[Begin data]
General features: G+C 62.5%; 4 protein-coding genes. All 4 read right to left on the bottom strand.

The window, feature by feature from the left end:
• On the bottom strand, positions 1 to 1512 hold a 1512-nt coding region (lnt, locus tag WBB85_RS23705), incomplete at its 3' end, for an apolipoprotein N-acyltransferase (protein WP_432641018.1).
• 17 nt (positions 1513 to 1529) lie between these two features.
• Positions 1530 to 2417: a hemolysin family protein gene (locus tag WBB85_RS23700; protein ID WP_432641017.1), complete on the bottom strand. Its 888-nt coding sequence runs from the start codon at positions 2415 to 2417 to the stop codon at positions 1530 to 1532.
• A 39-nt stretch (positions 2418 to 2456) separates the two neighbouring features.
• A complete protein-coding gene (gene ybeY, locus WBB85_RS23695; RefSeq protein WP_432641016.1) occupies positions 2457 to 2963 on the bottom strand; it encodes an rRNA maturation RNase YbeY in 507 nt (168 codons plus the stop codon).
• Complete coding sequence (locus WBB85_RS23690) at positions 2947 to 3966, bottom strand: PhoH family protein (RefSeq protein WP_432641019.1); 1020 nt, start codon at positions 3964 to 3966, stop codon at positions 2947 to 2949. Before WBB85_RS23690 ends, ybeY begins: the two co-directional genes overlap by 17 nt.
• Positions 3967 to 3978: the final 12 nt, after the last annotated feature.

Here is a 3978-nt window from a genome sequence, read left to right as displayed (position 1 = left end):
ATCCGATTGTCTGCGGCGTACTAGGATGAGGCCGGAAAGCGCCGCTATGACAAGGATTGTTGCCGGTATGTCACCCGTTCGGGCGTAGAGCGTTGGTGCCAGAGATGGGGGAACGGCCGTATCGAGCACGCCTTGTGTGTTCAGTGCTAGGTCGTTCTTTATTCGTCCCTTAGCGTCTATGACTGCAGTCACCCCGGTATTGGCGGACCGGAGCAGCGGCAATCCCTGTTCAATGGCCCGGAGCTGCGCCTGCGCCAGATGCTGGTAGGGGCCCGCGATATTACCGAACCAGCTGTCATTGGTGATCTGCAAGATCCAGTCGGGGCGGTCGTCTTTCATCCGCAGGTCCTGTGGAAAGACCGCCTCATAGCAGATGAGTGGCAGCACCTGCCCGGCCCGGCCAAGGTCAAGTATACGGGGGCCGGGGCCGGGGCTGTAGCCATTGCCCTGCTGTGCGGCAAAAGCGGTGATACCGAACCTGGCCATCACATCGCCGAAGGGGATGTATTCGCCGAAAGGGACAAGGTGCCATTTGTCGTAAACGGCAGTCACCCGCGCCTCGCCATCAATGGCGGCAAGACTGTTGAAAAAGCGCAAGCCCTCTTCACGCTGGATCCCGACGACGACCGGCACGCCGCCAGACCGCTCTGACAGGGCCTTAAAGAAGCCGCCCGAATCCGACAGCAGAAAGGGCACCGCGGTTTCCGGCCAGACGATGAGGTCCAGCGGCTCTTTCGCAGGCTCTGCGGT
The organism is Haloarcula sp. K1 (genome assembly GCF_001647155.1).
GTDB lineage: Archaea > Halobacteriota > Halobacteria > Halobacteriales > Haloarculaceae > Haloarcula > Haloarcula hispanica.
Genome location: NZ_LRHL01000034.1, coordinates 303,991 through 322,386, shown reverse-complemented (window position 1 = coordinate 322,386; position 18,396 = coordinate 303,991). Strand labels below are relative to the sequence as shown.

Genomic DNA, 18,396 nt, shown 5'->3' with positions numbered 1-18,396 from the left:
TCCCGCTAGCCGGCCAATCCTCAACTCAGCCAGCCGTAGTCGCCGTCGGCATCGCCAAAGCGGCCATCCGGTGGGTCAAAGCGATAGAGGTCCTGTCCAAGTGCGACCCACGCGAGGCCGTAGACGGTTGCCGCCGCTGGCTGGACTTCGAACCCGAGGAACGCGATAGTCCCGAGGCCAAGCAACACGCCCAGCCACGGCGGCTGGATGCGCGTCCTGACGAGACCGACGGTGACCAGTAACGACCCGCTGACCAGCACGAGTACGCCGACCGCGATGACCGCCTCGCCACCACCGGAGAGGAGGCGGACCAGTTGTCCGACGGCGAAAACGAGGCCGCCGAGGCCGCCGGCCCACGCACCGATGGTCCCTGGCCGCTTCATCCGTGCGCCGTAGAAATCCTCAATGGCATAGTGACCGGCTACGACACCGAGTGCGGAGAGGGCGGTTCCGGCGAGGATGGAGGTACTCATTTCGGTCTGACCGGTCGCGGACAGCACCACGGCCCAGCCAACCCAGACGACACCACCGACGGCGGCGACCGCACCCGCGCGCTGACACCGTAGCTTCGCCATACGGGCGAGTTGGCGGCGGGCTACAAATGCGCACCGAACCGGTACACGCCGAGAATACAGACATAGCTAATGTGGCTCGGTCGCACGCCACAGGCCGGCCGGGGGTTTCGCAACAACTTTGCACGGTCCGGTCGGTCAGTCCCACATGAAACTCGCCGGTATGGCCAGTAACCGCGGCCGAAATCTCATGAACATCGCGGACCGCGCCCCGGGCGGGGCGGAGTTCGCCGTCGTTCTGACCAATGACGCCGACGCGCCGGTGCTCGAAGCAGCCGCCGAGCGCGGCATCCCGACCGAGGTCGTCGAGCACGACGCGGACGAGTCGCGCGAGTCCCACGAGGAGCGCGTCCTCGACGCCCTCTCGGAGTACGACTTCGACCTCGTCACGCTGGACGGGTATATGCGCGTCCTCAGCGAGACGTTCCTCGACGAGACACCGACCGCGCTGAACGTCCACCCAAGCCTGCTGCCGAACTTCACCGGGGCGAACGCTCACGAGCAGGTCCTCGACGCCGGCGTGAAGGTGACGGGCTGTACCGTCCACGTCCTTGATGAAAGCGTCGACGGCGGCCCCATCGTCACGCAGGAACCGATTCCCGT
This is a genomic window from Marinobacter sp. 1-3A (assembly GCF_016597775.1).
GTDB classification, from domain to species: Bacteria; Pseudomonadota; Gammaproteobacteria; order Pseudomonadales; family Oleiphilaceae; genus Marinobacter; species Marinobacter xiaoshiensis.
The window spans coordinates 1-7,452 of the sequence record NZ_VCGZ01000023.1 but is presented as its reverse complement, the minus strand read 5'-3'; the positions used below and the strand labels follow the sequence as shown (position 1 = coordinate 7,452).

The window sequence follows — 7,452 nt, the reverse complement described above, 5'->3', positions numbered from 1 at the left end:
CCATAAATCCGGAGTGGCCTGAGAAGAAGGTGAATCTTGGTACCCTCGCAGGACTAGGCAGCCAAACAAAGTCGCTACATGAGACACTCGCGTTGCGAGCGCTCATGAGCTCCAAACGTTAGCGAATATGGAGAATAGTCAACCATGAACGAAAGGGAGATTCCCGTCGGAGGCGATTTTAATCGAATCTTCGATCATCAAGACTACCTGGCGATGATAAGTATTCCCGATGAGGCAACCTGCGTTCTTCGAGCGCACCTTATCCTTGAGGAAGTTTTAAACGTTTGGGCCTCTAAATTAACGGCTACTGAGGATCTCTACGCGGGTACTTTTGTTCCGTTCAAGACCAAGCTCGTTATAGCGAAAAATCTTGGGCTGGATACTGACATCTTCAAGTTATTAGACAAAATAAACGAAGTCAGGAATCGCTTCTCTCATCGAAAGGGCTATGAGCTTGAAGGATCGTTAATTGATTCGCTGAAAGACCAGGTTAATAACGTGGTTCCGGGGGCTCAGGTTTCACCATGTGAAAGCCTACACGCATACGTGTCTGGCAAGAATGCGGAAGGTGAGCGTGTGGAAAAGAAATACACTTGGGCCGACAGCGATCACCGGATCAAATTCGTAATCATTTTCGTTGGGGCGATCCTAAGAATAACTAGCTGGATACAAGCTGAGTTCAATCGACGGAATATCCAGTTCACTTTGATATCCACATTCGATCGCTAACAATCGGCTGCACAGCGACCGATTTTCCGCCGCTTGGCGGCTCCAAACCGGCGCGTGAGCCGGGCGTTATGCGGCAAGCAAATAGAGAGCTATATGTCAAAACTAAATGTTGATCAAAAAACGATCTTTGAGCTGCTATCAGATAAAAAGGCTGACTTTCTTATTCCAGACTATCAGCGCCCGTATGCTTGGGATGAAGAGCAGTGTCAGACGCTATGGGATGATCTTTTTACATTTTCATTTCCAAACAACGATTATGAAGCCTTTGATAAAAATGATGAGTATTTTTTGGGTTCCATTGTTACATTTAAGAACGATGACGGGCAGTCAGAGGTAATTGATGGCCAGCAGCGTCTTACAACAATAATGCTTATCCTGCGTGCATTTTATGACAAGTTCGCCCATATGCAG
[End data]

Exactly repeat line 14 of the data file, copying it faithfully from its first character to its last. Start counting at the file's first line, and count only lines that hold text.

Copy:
Genome location: NZ_LRHL01000034.1, coordinates 303,991 through 322,386, shown reverse-complemented (window position 1 = coordinate 322,386; position 18,396 = coordinate 303,991). Strand labels below are relative to the sequence as shown.